PAGES 20-21:

Two more regular 3-rows with an implied 3×3 base. The first page repeats page nineteen, seven, and five, and the second partially echoes page fourteen (irregular 2-row), though here the top two-thirds of the page fit a 3×3 pattern by combining two implied rows into a single unframed panel. Also the bottom panels are insets over the full-page panel which darkens into black gutters–so close to page fourteen, but not an exact match, more of a slant rhyme.

PAGES 22-23:

The fifth iteration of a regular 3-row with a 3×3-implying top full-width panel. The second page’s 4-row also brings back the implied 4×4 of page one, now with black gutters.

PAGE 24:

Mostly a roughly regular 4-row, except the first panels of the first two rows are combined into a single sub-column, the only column seen since page eight. This is also the sixth page to include black gutters.

So how does any of this combine into any meaningful analysis?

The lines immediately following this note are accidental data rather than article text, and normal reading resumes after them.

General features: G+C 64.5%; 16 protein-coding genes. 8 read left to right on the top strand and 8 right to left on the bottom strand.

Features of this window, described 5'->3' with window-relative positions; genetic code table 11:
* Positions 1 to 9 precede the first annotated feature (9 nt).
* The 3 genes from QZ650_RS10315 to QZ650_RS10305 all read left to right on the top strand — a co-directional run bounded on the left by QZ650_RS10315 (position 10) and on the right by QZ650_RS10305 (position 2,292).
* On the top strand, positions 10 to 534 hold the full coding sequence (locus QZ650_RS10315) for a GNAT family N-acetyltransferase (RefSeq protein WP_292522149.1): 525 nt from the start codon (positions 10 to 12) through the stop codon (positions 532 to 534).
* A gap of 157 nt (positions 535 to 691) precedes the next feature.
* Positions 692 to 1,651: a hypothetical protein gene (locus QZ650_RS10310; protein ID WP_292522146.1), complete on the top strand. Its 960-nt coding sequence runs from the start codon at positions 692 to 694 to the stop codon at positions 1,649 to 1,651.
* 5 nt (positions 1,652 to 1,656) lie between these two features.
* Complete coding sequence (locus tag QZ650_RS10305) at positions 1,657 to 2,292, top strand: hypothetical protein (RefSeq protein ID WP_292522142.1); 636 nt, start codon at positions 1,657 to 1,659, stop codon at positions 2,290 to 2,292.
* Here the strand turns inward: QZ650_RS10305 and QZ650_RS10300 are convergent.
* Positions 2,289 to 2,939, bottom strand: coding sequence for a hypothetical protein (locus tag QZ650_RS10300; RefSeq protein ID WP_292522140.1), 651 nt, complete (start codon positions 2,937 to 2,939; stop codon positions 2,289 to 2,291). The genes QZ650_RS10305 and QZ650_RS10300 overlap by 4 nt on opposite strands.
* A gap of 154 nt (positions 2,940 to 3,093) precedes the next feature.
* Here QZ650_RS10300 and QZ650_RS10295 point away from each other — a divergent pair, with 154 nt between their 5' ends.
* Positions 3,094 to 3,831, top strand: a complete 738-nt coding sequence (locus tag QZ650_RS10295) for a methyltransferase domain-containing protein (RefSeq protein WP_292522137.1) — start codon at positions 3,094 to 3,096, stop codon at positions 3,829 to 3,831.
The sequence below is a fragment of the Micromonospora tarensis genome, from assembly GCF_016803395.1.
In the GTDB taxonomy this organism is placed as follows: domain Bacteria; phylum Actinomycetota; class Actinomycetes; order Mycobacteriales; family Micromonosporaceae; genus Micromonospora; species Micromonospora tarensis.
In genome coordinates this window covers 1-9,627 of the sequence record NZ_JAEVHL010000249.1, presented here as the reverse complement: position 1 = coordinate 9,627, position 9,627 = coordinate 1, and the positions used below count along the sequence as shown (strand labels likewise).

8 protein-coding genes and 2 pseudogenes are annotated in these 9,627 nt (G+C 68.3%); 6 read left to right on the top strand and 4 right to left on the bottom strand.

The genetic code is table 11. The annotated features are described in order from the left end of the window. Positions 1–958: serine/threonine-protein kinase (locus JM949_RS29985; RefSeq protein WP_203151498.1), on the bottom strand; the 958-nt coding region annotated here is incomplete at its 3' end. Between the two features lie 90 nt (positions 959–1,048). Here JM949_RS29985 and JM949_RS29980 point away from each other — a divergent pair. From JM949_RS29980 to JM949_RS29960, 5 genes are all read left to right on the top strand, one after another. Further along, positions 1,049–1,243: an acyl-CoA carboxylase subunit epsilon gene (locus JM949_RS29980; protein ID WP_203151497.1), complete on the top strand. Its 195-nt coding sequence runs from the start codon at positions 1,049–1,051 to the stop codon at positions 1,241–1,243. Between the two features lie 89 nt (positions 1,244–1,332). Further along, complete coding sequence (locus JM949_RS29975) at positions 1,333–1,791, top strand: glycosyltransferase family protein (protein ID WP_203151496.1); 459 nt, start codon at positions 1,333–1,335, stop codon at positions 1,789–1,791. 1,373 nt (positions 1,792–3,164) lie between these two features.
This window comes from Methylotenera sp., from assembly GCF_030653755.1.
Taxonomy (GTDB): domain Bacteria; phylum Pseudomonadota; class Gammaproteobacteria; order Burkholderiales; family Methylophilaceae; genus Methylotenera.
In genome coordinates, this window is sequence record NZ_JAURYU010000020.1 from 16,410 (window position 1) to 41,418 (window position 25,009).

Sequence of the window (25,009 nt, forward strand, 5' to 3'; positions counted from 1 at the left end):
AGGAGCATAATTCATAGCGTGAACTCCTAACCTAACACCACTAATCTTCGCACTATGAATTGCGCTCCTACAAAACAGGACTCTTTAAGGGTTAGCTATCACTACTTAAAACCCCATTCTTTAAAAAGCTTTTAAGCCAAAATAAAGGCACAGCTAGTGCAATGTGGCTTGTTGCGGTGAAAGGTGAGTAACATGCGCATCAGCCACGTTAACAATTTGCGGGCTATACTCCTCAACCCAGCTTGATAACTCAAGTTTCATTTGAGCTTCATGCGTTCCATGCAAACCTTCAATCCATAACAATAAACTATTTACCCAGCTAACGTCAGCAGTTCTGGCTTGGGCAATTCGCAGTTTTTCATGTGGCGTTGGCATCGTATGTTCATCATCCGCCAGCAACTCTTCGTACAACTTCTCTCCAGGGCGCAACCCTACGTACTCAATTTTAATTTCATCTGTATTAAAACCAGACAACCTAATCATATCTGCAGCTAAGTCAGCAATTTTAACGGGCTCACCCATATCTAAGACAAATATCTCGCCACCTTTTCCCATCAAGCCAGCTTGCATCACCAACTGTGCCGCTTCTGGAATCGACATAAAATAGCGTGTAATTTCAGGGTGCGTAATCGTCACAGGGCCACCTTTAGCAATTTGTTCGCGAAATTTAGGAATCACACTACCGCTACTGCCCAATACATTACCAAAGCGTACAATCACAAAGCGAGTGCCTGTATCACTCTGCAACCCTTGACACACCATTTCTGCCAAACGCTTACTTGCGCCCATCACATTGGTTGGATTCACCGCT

Since well over half of the pages (fourteen or fifteen depending on how you feel about page twenty-one) are regular 3-rows, there’s a dominant base pattern. Eleven of those pages follow a flexible 3×3, and the two full-page panels can be added to that count too. Those two full-pages deserve special attention, rhyming the two formally largest moments in the narrative layout: Rick waking up for the first time after his apocalypse-triggering injury, and the first, apocalypse-signifying depiction of zombies. Pages fourteen and twenty-one are the next visually significant, with their top panels dominating more than half of their layouts: Rick being struck by a shovel, and a zombie appearing behind a fence. Frankly, the shovel shot seems a bit gratuitous to me since the moment is not that narratively important (a character-introducing misunderstanding patched up by the next page), but page twenty-one is key to Rick’s development since he learns not to waste a bullet by killing a zombie unnecessarily, setting up his character-defining mercy killing on the concluding pages. The two concluding pages also rhyme with page one, creating implied 4×2 bookends to the issue. The black gutter motif also begins on pages nine and ten, when the bicycling zombie is introduced, further linking to page twenty-one’s black gutters and harmless zombie.